But the earlier start has had little or no effect on late admissions. Last year, 7,039 children still showed up at their schools a week late - a figure that is comparable to enrollment patterns of previous years. Another 2,247 students enrolled in AISD over the next five weeks. The district's enrollment in 1994-95 was 73,342 by the end of the first six weeks; enrollment is expected to be 74,885 by the end of the first six weeks in 1995-96, says Dan Robertson, AISD's director of planning and development.
The AISD Office of Student Records (414-1726) can help you find your assigned school and get your child registered, if you have not already done so. If you know where your child is supposed to attend school, you may register on campus before the first day. You'll need proof of immunization and school supplies (lists are available on campus) to be admitted. Low-income families can get financial assistance with school supplies on campus, courtesy of For the Children. If you need information on student transportation, call 414-2370. - R.A.
BIRTH OF A WISE-USE NATION: If all goes as expected, national property rights groups may be coming to Austin in the future with hands outstretched. The Farm Credit Property Rights Foundation, based out of the Farm Credit Bank of Texas on US 290, has set forth on a mission "[T]o serve as an educational and research organization that actively protects property rights."
In its first newsletter, dateline July, the non-profit group exorts supporters to donate, saying "[t]he main function of the Foundation is to raise money for the property rights movement. This is not a short-term project; it will take years to `correct' the wrongs, rewrite the laws and try the lawsuits necessary to restore what the Founding Fathers envisioned."
So far, that has meant collecting more than $1.1 million in donations, and doling portions of that money out to groups like the New York-based Alliance for America, the conservative National Policy Forum, and American Loggers Solidarity in Washington state.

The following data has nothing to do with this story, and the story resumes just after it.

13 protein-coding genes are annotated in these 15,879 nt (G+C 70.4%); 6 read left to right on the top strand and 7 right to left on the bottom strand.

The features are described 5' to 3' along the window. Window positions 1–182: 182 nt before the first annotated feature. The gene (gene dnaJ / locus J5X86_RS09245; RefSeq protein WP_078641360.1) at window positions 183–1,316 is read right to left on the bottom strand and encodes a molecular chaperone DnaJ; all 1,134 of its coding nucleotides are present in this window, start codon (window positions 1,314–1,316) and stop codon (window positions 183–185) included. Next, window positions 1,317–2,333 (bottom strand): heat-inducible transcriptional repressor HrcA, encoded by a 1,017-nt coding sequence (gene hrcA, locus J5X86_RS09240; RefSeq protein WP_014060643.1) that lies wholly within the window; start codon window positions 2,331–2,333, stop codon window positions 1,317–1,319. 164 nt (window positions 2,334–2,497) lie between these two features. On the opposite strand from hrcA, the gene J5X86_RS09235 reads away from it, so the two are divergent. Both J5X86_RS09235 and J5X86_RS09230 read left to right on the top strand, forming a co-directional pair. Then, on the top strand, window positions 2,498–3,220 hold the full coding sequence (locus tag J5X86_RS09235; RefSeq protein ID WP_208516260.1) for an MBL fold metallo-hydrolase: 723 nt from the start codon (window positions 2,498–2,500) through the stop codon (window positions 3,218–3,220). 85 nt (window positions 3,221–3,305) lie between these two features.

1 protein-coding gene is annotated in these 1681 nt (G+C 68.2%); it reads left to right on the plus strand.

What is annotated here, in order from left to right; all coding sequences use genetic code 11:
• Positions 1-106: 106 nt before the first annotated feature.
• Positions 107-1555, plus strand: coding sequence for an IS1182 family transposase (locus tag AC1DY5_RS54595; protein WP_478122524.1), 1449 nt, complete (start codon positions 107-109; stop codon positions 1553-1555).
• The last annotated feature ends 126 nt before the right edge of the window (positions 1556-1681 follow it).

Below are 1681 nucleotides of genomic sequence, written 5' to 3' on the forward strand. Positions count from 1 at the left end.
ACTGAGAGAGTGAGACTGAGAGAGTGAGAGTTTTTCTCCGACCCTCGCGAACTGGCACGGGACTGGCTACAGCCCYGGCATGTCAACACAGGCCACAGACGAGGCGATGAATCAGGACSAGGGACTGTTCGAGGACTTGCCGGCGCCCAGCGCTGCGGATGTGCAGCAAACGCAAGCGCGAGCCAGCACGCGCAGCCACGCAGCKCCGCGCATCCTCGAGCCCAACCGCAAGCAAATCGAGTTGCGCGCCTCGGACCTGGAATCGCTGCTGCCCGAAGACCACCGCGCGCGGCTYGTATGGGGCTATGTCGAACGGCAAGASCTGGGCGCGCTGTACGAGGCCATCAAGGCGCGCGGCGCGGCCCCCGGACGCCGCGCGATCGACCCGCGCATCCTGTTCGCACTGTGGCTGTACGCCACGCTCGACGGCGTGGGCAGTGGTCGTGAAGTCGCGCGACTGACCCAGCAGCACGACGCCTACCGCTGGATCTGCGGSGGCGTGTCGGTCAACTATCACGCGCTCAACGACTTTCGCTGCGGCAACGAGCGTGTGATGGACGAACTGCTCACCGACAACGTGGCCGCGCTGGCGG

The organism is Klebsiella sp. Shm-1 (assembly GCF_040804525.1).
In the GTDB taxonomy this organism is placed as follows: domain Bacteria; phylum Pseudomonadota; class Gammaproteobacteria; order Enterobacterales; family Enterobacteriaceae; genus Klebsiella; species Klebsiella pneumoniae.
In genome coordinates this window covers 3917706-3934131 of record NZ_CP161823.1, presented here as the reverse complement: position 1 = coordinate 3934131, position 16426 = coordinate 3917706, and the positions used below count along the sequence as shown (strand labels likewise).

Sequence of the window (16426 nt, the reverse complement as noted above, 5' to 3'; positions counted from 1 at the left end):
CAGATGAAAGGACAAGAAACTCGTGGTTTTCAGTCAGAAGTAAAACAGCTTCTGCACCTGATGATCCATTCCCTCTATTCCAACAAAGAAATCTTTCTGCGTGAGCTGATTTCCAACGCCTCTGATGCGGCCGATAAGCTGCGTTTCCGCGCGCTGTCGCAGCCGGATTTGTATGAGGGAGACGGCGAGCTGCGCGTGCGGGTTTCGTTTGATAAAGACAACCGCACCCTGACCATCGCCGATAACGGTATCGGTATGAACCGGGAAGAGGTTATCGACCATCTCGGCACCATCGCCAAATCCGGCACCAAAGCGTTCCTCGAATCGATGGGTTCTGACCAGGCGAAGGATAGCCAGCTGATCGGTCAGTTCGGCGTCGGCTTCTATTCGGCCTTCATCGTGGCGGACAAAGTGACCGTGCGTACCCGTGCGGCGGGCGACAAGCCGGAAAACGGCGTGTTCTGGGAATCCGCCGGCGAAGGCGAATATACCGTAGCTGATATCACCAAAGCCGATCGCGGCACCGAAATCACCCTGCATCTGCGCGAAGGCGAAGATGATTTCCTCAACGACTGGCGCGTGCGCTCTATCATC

Dan Byfield, president of the foundation's board, works for the Farm Credit Bank, and is the contact for a national conference scheduled for the end of August at the Austin Marriott on "The Future of Property Rights." Speakers will include Senator Kay Bailey Hutchison, Texas Attorney General Dan Morales, and Rep. Helen Chenoweth (R-Idaho).
A former Austinite and environmental activist says he attended a similar conference in Arizona last month, where Byfield spoke, introducing his organization and passing out copies of their newletter. The activist (who asked not to be named, as he wants to go to future conferences incognito) says that leaders in that conference hammered home three points: "First, they're trying to paint property rights as civil rights. Second, they use the Endangered Species Act as an example of nameless, faceless government bureaucrats turned extremist environmentalists who hate people. And third, they try to portray radical environmentalists as terrorists, and polluters as the real environmentalists."
According to the foundation's newsletter, the group expects more than 250 people to attend the conference, "all of whom will leave with a conference manual consisting of source documents, case information, and legal strategies." For more information, call Byfield at 465-0400. - A.B.
NUCLEAR PETITIONS: The French may have slowed down the Rainbow Warrior's efforts to protest the planned testing of eight nuclear bombs this fall in French Polynesia, but Greenpeace has not given up the fight. The ship will be returning to Moruroa in September, joined by two other Greenpeace vessels and ships from all over the world, including an unarmed New Zealand naval ship, and a traditional ocean canoe from the Cook Islands, to again try to stop the bombs.
French officials seized the Rainbow Warrior last month when it sailed near Moruroa to protest the planned tests, and to publicize support for the Comprehensive Test Ban Treaty, currently being negotiated in Switzerland. The seizure occurred exactly 10 years after the French bombed the Rainbow Warrior as it was docked in New Zealand, leaving a Greenpeace photographer dead.
Landlocked Austinites can join the fray by signing one of Greenpeace's petitions to the French, protesting the tests. The group is trying to gather five million signatures in 160 countries by September 1. Austin's goal, says local director Bill Jackson, is 30,000. "We're working internationally to put pressure on France to show them that the whole world is watching," Jackson says. So far, Austin Greenpeacers have gathered about 3,000 signatures by canvassing places like Whole Foods, Sixth Street, and the Drag. For more info on the French nuclear tests, to get a copy of the petition, or to volunteer, call 474-2117, or stop by Greenpeace offices at 1403 Rio Grande. - A.B.